What causes the northern lights?

We have CMEs to thank for the northern lights. When CMEs reach Earth’s magnetic field, they spark a big interaction known as a geomagnetic storm.

According to NASA, CMEs create currents in Earth’s magnetic fields that send particles to the North and South Poles. When those particles interact with oxygen and nitrogen, they can create auroras.

The northern lights (aurora borealis) shimmer above an apartment complex in Anchorage, Alaska, on Saturday, Oct. 22, 2022. (AP Photo/Mark Thiessen)

Geomagnetic storms are categorized by the SWPC on a 5-point scale. At the lowest end is G1, which is described as minor storms that can lead to aurora being visible in Maine and Michigan’s Upper Peninsula. A G5 storm, described as extreme, could send the northern lights as far south as Florida and southern Texas.

What does the current geomagnetic storm watch mean?

On Tuesday, the SWPC was already warning of an “increased solar flare risk” from two regions on the sun. By Thursday morning, the SWPC was reporting that both regions had produced X1-level flares and that some had produced multiple CMEs.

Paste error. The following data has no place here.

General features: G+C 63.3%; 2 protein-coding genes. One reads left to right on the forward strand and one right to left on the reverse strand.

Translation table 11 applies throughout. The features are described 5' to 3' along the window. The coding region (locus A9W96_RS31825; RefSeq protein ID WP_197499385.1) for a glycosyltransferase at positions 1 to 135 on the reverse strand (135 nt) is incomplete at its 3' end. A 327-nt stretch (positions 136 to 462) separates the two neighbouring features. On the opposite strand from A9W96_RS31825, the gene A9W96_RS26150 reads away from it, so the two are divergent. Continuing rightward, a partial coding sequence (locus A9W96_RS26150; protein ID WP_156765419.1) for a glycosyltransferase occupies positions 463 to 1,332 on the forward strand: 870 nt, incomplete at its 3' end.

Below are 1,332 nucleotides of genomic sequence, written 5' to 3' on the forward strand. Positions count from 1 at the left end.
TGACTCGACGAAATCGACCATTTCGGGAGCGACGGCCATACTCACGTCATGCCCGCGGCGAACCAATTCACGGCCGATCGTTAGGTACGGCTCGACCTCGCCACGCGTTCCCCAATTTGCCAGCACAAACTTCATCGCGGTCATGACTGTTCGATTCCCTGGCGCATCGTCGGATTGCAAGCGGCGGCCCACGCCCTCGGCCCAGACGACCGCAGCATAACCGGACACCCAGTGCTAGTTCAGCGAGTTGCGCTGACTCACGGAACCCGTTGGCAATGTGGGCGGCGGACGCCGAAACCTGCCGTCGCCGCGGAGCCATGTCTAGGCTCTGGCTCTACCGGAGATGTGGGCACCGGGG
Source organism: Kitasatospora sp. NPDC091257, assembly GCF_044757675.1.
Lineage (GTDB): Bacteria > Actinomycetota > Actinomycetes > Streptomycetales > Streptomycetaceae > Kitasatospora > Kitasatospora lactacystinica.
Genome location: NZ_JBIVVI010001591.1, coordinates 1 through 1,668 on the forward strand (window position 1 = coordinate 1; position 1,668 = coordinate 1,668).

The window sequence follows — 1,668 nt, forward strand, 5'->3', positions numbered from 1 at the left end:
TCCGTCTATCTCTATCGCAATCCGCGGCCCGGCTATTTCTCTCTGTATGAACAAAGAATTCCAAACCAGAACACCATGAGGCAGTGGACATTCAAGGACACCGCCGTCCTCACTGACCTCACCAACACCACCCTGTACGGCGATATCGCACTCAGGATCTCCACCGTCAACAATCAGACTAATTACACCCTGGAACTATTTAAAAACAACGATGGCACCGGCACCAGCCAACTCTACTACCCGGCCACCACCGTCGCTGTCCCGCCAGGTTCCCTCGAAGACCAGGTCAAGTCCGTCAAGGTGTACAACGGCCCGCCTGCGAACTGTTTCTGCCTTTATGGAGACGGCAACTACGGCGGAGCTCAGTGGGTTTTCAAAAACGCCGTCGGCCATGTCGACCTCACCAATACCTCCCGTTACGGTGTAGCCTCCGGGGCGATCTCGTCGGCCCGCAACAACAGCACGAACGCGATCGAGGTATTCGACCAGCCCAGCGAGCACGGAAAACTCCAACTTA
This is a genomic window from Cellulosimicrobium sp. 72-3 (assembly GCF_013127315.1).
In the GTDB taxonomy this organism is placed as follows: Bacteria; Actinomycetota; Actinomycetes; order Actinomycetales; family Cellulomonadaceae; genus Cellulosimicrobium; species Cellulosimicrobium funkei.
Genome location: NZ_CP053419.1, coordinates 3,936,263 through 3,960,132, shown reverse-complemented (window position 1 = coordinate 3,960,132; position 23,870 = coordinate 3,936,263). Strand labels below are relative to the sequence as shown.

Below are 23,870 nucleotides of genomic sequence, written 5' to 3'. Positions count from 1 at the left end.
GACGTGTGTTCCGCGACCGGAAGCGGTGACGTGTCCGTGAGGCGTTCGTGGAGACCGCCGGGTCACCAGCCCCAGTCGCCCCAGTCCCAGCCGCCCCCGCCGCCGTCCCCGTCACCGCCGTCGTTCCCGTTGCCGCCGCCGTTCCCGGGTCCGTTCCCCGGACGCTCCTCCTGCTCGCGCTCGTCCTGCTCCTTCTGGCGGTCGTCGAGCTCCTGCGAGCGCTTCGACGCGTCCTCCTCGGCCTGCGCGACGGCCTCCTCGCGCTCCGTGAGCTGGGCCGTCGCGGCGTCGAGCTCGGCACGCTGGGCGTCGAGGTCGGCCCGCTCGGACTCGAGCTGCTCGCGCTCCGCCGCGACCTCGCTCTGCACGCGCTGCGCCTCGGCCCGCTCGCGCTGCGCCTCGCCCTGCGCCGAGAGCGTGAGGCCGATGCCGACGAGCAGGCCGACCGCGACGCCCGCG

As of Thursday afternoon, the SWPC has issued a G4 geomagnetic storm watch, explaining that “the CMEs are anticipated to merge and arrive at Earth by late on May 10th or early on May 11th.”

“The aurora may become visible over much of the northern half of the country, and maybe as far south as Alabama to northern California,” the agency wrote.

We saw a G4 level geomagnetic storm watch issued in March, but the storming reached its peak during the daylight hours in the U.S., meaning most didn’t have the chance to see the aurora.

Who will see the northern lights?

As of Thursday afternoon, the SWPC’s aurora forecast for Friday shows Canada and Alaska will have the best chance of seeing the northern lights. In the continental U.S., those in the northern portions of Washington, Idaho, Montana, Minnesota, Wisconsin, Michigan’s Upper Peninsula, and almost all of North Dakota have the greatest likelihood of seeing the aurora.